The major setback is that you’ll be only getting 200MB worth of space, which is a joke compared to the multiple GB space Google provides for their websolutions. Some people will have problems to trust Google when it comes to their personal data, but let me assure you this: there is no company on this planet which will not try to gain informations about it’s users in one or the other way. So if you are scared that Google will do bad things with your data, don’t expect other cloud service providers to be much better.
Migrating from Windows Mobile to Android
There are several PIM data set-ups you can have when using a Windows Mobile device. I will explain your data migration options depending on the device set-up.
Setup 1 – You are using your Windows Mobile device as primary system to manage PIM data without syncing to any software (like outlook):
Migrating your personal data like contacts, emails and calendar from a Windows Mobile device to your Google account is not that complicated, since you can use Google sync on Windows Mobile to transfer your data. Just make sure you have a local backup of all your PIM data on your device or somewhere else, since the first sync with Google will sometimes erase all your data on the Windows Mobile smartphone. After restoring the data on your Windows Mobile device from your backup file, the next sync will transfer all data to your Google account. At least this was the case when i migrated my data to my Google account using Google sync one year ago. Maybe this issue doesn’t exist anymore, but i still can’t stress enough that you should have AT LEAST one backup before trying any kind of personal data migration to another system. There are many apps available for this, one of the best freeware apps is called PIM backup which will store all your PIM data within a backup file.
Another way of migrating your data is to sync with outlook first, and then create outlook backup files in csv-format. You can use this files i.e. to transfer your contacts to your Google account. For me the direct Google sync worked quite nicely so there was no need for the outlook workaround.
Setup 2 – You are using your Windows Mobile device with exchange server sync:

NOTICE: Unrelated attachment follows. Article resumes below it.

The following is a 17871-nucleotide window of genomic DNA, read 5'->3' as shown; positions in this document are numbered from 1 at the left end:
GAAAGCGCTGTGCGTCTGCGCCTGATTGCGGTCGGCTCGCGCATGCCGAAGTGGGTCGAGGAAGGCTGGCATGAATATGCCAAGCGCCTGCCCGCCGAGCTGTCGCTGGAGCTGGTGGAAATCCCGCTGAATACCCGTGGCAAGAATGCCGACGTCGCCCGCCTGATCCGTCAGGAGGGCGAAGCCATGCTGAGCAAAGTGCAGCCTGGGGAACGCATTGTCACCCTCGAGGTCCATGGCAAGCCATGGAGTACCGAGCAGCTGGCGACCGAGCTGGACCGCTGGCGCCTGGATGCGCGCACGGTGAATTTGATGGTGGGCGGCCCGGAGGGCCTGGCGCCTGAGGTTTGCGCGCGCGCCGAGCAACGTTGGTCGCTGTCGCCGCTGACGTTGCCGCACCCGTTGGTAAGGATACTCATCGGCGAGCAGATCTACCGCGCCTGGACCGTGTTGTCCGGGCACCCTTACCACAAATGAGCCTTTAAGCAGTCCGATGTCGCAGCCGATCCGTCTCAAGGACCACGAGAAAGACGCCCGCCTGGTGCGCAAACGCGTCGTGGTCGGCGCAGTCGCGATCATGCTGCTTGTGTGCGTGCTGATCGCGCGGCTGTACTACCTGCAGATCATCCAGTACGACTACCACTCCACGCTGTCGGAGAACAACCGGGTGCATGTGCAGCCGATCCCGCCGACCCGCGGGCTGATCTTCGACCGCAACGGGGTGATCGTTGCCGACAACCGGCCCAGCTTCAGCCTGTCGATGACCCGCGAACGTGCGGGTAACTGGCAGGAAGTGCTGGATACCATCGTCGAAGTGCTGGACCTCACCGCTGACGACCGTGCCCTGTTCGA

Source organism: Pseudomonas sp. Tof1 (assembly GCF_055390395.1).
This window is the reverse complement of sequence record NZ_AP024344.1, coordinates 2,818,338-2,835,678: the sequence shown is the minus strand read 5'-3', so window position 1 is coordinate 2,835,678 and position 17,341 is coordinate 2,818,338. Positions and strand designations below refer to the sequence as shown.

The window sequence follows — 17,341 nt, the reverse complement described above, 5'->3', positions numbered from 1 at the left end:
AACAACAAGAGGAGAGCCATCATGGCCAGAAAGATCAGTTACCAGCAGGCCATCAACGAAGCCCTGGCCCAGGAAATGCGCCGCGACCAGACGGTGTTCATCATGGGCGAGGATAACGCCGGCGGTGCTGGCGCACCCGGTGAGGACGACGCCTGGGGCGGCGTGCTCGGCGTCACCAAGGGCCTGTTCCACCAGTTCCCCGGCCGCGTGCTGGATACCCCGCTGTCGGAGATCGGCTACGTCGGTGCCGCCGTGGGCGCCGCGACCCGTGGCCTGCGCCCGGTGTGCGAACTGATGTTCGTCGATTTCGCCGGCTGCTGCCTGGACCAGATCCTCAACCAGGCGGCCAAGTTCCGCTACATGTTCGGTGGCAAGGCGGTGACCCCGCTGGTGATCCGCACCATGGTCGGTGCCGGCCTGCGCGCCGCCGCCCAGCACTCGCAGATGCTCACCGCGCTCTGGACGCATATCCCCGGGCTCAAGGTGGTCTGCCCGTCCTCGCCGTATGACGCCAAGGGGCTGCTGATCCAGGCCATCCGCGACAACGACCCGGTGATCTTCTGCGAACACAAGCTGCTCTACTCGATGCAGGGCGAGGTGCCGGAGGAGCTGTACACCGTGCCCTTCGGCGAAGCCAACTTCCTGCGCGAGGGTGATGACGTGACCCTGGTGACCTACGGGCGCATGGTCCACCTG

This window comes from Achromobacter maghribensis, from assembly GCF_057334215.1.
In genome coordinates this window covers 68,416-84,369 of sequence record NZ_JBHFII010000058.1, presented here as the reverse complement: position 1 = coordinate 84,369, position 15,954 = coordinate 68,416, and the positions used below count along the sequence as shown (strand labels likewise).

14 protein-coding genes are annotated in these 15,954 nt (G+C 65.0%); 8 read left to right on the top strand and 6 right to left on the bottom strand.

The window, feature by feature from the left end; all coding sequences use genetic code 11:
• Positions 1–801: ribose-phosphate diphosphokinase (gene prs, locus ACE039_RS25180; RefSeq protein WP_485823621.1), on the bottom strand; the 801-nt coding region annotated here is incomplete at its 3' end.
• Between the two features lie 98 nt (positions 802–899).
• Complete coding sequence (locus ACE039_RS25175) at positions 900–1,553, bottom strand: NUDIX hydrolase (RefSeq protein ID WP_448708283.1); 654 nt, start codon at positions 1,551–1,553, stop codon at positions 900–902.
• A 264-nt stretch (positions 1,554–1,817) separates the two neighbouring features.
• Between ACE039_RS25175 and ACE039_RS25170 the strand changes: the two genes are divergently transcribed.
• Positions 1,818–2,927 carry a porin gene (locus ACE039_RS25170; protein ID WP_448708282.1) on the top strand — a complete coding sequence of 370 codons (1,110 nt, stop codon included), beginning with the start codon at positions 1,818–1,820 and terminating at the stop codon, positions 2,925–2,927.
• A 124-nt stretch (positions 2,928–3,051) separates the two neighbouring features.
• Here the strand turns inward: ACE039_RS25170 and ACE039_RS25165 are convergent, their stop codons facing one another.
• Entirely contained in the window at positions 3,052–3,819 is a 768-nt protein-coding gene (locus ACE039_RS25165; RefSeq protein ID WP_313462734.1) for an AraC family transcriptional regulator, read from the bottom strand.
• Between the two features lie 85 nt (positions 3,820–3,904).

In this case all devices with Android 2.0 will give you the option to sync with the exchange server, so you don’t need to migrate anything. Just setup your exchange account on the Android device and you’re ready to go. For older Android versions there are some 3rd party solutions like TouchDown available, which support exchange server sync.
Setup 3 – You are using your Windows Mobile device with outlook sync:
Either use outlook backup files and upload them to your Google account, or any 3rd party app which supports outlook sync. Android doesn’t support local Outlook sync out-of-the-box.
Transferring Media Files
Transferring other data like media files is just a matter of moving the files from your smartphone via USB to your desktop pc, and then copying them to the Android device or storage card. Since Windows Mobile and Android don’t use any mandatory media management tool like iTunes, the file migration is very easy and straightforward.
A longterm Windows Mobile user switching to Android: The verdict
Overall i’m very happy that i made the decision to switch from Windows Mobile to Android. The data migration was easy, and you can really see how much speed the Android development has picked up, while Windows Mobile is still stalling with it’s old architecture. Androids support of Google services is great, and the app market is growing day by day with about 20.000 currently available apps. Even though there are areas like professional PIM apps were Windows Mobile is better, it should be just a matter of time until we will see more of those apps in the Android market. Companies like Motorola are pushing their Android devices with huge marketing budgets, which will help Android to further strengthen it’s position on the mainstream market. So right now the future for Android looks much more promising than Windows Mobiles outlook, since you have a modern OS which is very flexible, open source and has good support from hardware manufacturers. Microsoft has to put all their effort into Windows Mobile 7 to stand a chance in the current smartphone market. They may be able to produce a quality product like they did with Windows 7, but even when that happens we have to see how the platform will evolve, and how Windows Mobile 7 will be embraced by 3rd party developers and the customer when the first devices are released at the end of 2010.